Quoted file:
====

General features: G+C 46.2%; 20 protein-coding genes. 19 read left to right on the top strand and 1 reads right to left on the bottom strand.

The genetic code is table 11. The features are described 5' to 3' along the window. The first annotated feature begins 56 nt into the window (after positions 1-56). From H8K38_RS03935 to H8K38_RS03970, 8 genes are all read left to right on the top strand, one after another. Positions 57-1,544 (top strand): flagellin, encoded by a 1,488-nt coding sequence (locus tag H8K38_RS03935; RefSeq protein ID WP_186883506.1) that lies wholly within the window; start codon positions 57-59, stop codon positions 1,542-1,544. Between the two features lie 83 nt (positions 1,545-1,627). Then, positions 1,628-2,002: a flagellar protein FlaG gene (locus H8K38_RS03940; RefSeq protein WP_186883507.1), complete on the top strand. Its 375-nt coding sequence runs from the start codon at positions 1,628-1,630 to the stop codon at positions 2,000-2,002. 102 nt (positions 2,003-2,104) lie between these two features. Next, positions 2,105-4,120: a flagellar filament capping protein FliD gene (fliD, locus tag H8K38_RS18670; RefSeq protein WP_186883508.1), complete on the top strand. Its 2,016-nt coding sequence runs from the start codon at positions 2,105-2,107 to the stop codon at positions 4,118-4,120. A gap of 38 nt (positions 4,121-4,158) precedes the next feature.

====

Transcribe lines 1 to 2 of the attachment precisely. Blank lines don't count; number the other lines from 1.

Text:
General features: G+C 46.2%; 20 protein-coding genes. 19 read left to right on the top strand and 1 reads right to left on the bottom strand.

The genetic code is table 11. The features are described 5' to 3' along the window. The first annotated feature begins 56 nt into the window (after positions 1-56). From H8K38_RS03935 to H8K38_RS03970, 8 genes are all read left to right on the top strand, one after another. Positions 57-1,544 (top strand): flagellin, encoded by a 1,488-nt coding sequence (locus tag H8K38_RS03935; RefSeq protein ID WP_186883506.1) that lies wholly within the window; start codon positions 57-59, stop codon positions 1,542-1,544. Between the two features lie 83 nt (positions 1,545-1,627). Then, positions 1,628-2,002: a flagellar protein FlaG gene (locus H8K38_RS03940; RefSeq protein WP_186883507.1), complete on the top strand. Its 375-nt coding sequence runs from the start codon at positions 1,628-1,630 to the stop codon at positions 2,000-2,002. 102 nt (positions 2,003-2,104) lie between these two features. Next, positions 2,105-4,120: a flagellar filament capping protein FliD gene (fliD, locus tag H8K38_RS18670; RefSeq protein WP_186883508.1), complete on the top strand. Its 2,016-nt coding sequence runs from the start codon at positions 2,105-2,107 to the stop codon at positions 4,118-4,120. A gap of 38 nt (positions 4,121-4,158) precedes the next feature.